Forum for Science, Industry and Business

Sponsored by:     3M 
Search our Site:

 

Unmasking nutrition's role in genes and birth defects

10.08.2006
Expectant mothers may someday get a personalized menu of foods to eat during pregnancy to complement their genetic makeup as a result of new research at Washington University School of Medicine in St. Louis. Researchers used transparent fish embryos to develop a way to discover how genes and diet interact to cause birth defects.

"By the time most women know they are pregnant, the development of the fetus' organs is essentially complete," said Bryce Mendelsohn, co-author and an M.D./Ph.D. student in the Medical Scientist Training Program at Washington University School of Medicine. "Since we currently do not understand the interaction between genetics and nutrition, the goal of this research was to understand how the lack of a specific nutrient, in this case copper, interacts with an embryo's genetics during early development."

Mendelsohn is doing the research in the laboratory of Jonathan D. Gitlin, M.D., the Helene B. Roberson Professor of Pediatrics at Washington University School of Medicine, director of genetics and genomic medicine at St. Louis Children's Hospital and scientific director of the Children's Discovery Institute.

Mendelsohn and collaborators Stephen L. Johnson, Ph.D., associate professor of genetics at the School of Medicine, and graduate student Chunyue Yin, working with Lila Solnica-Krezel, associate professor of biology at Vanderbilt University, studied the impact of copper metabolism on the development of zebrafish, a vertebrate that develops similarly to humans. Zebrafish have become staples of genetic research because the transparent embryos grow outside of the mother's body, which allows development to be easily observed. The study's results appear in the August issue of Cell Metabolism.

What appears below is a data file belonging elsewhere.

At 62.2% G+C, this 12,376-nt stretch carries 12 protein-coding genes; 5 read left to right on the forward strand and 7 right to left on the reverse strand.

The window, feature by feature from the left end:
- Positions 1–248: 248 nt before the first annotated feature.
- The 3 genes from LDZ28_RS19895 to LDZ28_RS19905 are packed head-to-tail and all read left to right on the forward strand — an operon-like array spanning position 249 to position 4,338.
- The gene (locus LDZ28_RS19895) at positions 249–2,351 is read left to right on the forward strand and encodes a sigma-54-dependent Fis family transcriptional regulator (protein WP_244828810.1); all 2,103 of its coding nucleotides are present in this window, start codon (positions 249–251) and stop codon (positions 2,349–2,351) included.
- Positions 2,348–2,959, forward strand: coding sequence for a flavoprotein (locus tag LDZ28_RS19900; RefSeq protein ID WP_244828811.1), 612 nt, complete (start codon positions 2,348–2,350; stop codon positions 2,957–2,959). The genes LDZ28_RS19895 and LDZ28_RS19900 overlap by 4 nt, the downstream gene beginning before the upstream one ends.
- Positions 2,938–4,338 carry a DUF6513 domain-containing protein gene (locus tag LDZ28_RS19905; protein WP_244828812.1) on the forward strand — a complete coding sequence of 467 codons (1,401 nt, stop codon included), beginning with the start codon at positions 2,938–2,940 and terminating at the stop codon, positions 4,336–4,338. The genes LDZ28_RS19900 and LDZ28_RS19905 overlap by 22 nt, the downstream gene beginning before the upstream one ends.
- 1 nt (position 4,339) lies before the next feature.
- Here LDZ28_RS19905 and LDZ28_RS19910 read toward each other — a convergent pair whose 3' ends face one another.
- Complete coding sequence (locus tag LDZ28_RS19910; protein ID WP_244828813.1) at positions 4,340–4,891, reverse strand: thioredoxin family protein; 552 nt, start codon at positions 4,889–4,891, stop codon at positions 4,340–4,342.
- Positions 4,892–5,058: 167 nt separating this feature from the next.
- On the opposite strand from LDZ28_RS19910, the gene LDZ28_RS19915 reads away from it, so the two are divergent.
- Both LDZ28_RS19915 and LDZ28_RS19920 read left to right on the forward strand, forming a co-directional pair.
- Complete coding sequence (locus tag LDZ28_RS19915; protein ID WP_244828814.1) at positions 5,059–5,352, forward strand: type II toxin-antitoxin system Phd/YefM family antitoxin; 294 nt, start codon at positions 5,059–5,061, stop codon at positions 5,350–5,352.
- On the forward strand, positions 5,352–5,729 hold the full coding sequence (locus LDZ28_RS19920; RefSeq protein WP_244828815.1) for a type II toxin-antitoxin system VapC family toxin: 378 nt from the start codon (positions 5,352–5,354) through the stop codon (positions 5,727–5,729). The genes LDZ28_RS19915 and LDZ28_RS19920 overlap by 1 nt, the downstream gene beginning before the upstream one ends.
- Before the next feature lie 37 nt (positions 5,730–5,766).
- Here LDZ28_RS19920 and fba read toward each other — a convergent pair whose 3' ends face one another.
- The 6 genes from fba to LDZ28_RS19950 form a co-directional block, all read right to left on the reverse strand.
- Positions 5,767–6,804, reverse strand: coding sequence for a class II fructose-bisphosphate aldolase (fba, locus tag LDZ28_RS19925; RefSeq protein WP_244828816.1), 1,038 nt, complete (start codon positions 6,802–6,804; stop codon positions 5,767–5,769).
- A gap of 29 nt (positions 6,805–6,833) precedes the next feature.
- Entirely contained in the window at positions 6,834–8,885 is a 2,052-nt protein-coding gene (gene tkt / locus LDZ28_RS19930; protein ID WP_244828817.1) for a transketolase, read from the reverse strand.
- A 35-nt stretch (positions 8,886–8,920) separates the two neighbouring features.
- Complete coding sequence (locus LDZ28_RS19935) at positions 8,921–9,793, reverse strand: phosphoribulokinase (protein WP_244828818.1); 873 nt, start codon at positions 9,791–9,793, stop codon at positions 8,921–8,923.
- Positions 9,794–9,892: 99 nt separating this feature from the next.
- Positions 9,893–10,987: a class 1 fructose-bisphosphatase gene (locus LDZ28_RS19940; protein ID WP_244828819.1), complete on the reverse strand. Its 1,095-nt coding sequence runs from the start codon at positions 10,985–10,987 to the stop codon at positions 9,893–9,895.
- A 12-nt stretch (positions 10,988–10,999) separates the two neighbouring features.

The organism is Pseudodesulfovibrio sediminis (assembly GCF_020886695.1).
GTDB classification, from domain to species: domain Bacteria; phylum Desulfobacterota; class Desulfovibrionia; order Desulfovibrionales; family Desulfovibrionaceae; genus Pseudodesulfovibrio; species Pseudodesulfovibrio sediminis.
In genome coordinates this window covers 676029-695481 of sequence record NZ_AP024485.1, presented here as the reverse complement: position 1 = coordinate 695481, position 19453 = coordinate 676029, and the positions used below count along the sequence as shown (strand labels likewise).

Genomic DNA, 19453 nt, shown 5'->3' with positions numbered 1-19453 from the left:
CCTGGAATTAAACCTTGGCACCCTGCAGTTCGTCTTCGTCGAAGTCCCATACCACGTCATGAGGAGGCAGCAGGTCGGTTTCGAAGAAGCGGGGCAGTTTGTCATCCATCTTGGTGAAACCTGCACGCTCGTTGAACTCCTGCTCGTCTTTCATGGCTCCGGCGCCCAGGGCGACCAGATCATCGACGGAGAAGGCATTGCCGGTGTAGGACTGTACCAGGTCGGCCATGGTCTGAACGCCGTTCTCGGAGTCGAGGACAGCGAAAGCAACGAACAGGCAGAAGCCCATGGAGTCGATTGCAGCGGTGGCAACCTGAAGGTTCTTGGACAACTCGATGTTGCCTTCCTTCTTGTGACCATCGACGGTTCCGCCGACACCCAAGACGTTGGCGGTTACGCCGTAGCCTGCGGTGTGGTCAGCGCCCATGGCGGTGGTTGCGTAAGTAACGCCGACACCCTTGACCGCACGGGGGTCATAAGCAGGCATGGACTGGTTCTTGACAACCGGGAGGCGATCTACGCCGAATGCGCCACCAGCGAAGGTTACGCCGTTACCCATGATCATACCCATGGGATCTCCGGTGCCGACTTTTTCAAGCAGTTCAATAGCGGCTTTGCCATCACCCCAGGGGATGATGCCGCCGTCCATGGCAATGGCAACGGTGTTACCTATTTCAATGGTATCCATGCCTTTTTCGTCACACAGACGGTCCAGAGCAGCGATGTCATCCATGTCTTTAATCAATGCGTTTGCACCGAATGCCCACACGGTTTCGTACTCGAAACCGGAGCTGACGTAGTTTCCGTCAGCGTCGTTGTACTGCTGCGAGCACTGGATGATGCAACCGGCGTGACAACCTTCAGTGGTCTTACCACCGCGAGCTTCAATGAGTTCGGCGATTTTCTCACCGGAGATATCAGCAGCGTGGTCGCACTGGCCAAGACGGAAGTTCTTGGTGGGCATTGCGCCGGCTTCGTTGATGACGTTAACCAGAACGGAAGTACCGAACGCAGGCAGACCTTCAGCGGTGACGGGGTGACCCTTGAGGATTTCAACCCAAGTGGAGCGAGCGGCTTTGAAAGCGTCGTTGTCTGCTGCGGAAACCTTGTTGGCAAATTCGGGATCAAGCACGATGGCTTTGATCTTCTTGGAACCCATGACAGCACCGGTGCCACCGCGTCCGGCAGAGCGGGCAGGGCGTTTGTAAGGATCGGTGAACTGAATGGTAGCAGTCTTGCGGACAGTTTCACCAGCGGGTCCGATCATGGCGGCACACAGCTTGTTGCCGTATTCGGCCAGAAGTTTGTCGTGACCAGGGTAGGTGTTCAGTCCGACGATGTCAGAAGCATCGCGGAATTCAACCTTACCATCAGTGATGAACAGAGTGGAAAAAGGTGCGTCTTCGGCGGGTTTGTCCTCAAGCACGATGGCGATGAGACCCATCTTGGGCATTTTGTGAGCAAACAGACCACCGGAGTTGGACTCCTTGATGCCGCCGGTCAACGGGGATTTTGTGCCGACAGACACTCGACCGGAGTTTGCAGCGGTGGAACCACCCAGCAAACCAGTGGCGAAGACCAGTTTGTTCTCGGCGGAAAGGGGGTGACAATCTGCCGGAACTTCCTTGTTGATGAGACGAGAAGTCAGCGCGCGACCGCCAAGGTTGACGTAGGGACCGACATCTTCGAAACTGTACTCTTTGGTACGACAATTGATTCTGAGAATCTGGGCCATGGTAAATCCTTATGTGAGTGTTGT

Using techniques designed to get to the core of how the body processes copper, the researchers identified a gene in zebrafish responsible for copper metabolism, called atp7a. They found that variants of the atp7a gene led to the abnormal metabolism of copper, which resulted in impaired development of the fish's notochord, similar to the spine in humans.

In humans, copper is found in all body tissues and is critical for maintaining stable iron levels, connective tissue formation, nerve cell function in the brain, hormone production and pigmentation. The trace metal is commonly found in shellfish, nuts, chocolate and liver.

"Whether a zebrafish embryo has enough copper to develop normally depends not only on the total amount of copper, but on how well this gene functions," Mendelsohn said.